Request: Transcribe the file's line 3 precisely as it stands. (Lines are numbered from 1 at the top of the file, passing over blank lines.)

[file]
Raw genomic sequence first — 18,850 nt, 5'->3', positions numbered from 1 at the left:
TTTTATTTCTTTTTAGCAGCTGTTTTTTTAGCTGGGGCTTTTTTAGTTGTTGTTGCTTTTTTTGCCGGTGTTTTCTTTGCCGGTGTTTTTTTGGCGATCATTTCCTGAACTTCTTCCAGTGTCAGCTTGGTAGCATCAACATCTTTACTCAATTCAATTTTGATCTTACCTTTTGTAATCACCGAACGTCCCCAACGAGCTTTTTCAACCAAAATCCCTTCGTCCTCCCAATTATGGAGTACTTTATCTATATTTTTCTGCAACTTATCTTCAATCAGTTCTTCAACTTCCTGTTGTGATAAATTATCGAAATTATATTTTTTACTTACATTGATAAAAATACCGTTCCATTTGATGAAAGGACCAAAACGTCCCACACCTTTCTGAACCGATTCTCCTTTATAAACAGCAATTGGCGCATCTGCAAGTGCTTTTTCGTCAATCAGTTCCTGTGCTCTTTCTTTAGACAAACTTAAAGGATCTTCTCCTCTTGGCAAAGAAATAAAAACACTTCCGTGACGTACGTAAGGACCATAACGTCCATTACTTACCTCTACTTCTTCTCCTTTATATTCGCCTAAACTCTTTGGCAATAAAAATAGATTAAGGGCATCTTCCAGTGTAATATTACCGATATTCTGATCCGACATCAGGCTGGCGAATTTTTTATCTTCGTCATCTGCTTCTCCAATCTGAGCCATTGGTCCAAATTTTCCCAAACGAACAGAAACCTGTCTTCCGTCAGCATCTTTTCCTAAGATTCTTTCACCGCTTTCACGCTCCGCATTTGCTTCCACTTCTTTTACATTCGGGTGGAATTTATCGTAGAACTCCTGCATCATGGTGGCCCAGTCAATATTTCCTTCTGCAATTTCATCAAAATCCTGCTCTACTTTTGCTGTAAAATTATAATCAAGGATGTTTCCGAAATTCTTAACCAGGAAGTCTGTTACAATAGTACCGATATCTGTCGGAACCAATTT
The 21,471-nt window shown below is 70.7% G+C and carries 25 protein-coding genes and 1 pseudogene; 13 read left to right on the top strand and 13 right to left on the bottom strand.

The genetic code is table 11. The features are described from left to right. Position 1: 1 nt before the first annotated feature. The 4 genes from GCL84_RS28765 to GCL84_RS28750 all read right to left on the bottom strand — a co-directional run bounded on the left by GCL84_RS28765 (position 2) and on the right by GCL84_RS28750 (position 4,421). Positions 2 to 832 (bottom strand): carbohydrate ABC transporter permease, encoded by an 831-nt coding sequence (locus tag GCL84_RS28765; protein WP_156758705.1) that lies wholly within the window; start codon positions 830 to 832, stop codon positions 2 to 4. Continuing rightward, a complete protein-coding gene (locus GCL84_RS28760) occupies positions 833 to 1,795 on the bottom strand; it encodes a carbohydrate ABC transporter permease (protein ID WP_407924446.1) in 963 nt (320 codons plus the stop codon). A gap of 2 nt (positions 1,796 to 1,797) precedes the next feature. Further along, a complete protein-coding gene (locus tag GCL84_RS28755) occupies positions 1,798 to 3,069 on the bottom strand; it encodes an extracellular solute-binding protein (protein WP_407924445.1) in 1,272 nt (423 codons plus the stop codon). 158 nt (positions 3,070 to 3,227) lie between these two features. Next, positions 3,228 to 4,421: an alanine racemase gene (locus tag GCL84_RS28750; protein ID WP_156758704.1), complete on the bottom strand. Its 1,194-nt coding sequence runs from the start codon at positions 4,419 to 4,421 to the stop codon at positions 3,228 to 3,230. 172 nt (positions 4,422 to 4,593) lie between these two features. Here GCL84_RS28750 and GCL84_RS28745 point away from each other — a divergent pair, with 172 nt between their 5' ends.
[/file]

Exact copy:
The 21,471-nt window shown below is 70.7% G+C and carries 25 protein-coding genes and 1 pseudogene; 13 read left to right on the top strand and 13 right to left on the bottom strand.